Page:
Esseks (Sam Eckstein) is a Brooklyn based producer and artist who creates emotionally driven electronic music and art. He plays guitar and also produces for the band Technicolor Lenses. While Sam has been recording music for more than seven years, he began experimenting with electronic music three years ago after being exposed to the massive sounds and extreme level of control made possible by electronic mediums. This musical awakening prompted him to start Technicolor Lenses with Jackson Whalan in 2011. Since the release of his first solo effort Hair and Nails in April 2012, Esseks has shared the stage with range of artists including Ott & The All-Seeing I, An-Ten-Nae, Dynasty Electric, D.V.S*, Srikalogy, LowRIDERZ, Govinda, and Mike Greenfield of Lotus. His music is influenced by a variety of styles from J Dilla inspired hip-hop beats to heavy bass fueled dubstep to house and even blues and swing. The diverse elements of his music are tied together with Esseks’ signature basses and synths, creating a sound all his own.
Released April 1st, 2013
[LiS] What is your morning ritual?
[Esseks] A spliff and a coffee. Always.
Where do you normally look for inspiration?
I don’t usually go looking for it. I don’t think I’ve ever found inspiration while intentionally looking for it. I have been lucky enough to be surrounded by friends who are all extremely talented and just as obsessed with music as I am. My friends and bandmates are always inspiring, teaching, and motivating me.
How does the dynamic between Technicolor Lenses and Esseks work?
It’s been changing since the beginning of Technicolor Lenses. There was a time when Ty and I would sit down and make beats together. Then there was a point when we’d make beats on our own and work them out as a band together. When we made Eternal Eyes, our last EP, Ty, Brandon, and I wrote the first song “Oompa” together in the same room. I wrote the original beats myself for the second two songs, and we worked together on making the tracks into a final product. This time around, for our new EP we are writing all the songs together and it’s coming out great. It is definitely a constant process of compromise when collaborating with other people but this compromising has been one of the most educational and beneficial processes I’ve gone through. It’s helped teach me what I like and what I don’t. I’ve learned to appreciate things in music I may have never noticed or even thought about before. I think the fact that I have Esseks as my own outlet to allow my unfiltered ideas and voice to be heard has made the writing process for Technicolor Lenses easier. We all have our own side projects with full control so when we are working together it doesn’t matter so much if one of us has an idea the others don’t like or whether or not our ideas are highlighted in the mix because we have other outlets for these ideas so they don’t have to be scrapped or forgotten. It allows our music to speak for itself free of any ego or ties to any single personal influence. It also makes for a way better live show when we are all equally invested and on the same page about the songs we are playing.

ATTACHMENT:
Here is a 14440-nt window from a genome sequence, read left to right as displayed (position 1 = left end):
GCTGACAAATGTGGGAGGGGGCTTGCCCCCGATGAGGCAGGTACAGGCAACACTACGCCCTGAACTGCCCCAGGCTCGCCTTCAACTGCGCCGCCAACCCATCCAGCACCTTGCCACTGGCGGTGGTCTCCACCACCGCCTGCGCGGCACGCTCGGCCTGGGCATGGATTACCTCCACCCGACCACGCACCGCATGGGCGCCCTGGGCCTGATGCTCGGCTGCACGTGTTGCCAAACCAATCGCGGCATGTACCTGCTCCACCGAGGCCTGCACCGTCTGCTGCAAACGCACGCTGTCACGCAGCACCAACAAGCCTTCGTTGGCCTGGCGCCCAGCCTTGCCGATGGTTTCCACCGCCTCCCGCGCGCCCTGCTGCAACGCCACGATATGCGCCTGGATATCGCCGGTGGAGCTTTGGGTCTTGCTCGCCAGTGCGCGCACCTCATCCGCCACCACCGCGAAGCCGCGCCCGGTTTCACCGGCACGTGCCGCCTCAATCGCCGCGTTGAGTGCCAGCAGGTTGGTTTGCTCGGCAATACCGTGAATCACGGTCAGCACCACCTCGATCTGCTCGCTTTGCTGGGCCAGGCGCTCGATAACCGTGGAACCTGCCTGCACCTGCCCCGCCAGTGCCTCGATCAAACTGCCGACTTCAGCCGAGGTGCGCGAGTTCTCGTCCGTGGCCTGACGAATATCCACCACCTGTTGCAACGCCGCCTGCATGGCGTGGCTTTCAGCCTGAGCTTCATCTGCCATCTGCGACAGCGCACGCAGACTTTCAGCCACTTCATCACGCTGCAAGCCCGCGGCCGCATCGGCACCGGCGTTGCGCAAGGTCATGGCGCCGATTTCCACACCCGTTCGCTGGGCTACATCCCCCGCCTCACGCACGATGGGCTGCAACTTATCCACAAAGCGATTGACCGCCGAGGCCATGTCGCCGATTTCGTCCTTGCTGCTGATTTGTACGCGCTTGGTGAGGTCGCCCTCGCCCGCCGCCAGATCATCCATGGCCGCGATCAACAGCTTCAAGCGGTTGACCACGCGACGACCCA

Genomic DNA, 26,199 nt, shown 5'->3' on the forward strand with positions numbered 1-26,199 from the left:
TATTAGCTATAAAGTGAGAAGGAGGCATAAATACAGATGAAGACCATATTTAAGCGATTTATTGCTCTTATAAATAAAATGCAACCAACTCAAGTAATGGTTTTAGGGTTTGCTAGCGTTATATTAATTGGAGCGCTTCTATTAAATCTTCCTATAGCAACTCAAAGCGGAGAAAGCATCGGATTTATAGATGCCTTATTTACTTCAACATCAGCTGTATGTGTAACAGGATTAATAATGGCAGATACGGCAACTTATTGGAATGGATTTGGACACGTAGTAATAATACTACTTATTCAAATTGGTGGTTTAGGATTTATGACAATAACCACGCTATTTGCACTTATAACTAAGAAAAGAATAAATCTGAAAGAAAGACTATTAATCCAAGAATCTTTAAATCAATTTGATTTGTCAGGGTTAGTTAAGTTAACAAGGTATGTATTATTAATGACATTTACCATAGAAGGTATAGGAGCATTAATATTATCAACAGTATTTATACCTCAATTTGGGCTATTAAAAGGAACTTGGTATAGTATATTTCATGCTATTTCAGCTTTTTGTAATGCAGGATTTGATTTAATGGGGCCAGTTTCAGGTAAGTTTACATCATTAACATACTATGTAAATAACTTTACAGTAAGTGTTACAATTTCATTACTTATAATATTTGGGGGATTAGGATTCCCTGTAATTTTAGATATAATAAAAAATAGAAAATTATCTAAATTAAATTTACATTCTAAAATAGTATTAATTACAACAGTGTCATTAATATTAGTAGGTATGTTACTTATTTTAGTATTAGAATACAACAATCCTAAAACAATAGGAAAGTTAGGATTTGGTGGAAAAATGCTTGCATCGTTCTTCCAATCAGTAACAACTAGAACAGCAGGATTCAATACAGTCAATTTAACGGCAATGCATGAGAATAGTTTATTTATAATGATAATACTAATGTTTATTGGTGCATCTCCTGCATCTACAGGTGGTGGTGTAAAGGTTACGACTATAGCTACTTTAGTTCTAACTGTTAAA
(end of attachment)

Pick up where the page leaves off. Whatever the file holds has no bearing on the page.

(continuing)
If you could change one thing about the music industry what would it be?
Of course I wouldn’t mind being able to support myself a little better, but in all fairness that can’t be made out to be the responsibility of the music industry. As a musician who grew up with online “piracy,” I can’t say whether or not I would have ever found the inspiration to make music without all the illegally downloaded music that inspired me. I also can’t really say whether or not I would have been financially successful in the music industry even if it wasn’t crumbling. So I guess I wouldn’t change anything.
How does making your music affect you physiologically?
I don’t even really know how to answer that. My whole life for the last seven years or so has pretty much revolved around writing and recording music. I guess you could say entirely.
Name three things that DO NOT influence Esseks.
1. Reality TV
2. The news
If you could have a cup of tea with one person, who would it be and why?
John Frusciante. His solo albums, his musical philosophy and his whole background story of his career have been a huge influence on the way I write music and even the way I listen to it. His music just has so much emotion and personality.
Where is your favorite place to play on Earth?
Boston. I haven’t played there by myself but I’ve played there a few times with Technicolor Lenses, and I’ve always had a great time. I just love the community, and we’ve always had a great crowd out there.
Brooklyn is an intensely catalytic environment. How do you stay level and on point in such an environment?
Living in Brooklyn has pretty much shaped my music through the people I’ve met here, and the music I’ve been exposed to. To be completely honest though, lately I’ve been a complete homebody. I go out to shows now and then, but for the most part I like being at home where I can be productive. Over the past few years though it has definitely become apparent how much of a blessing it is to be able to operate out of a hub like NYC because I’ve met more like-minded, talented, helpful, and appreciative people than I would have ever expected when I first started playing shows here. I feel recently, more than ever, a sense of community here in the music scene. It’s a great feeling to be able to go out to a show and know that you will be able to see some familiar faces and share the experience of live music together on such a regular basis.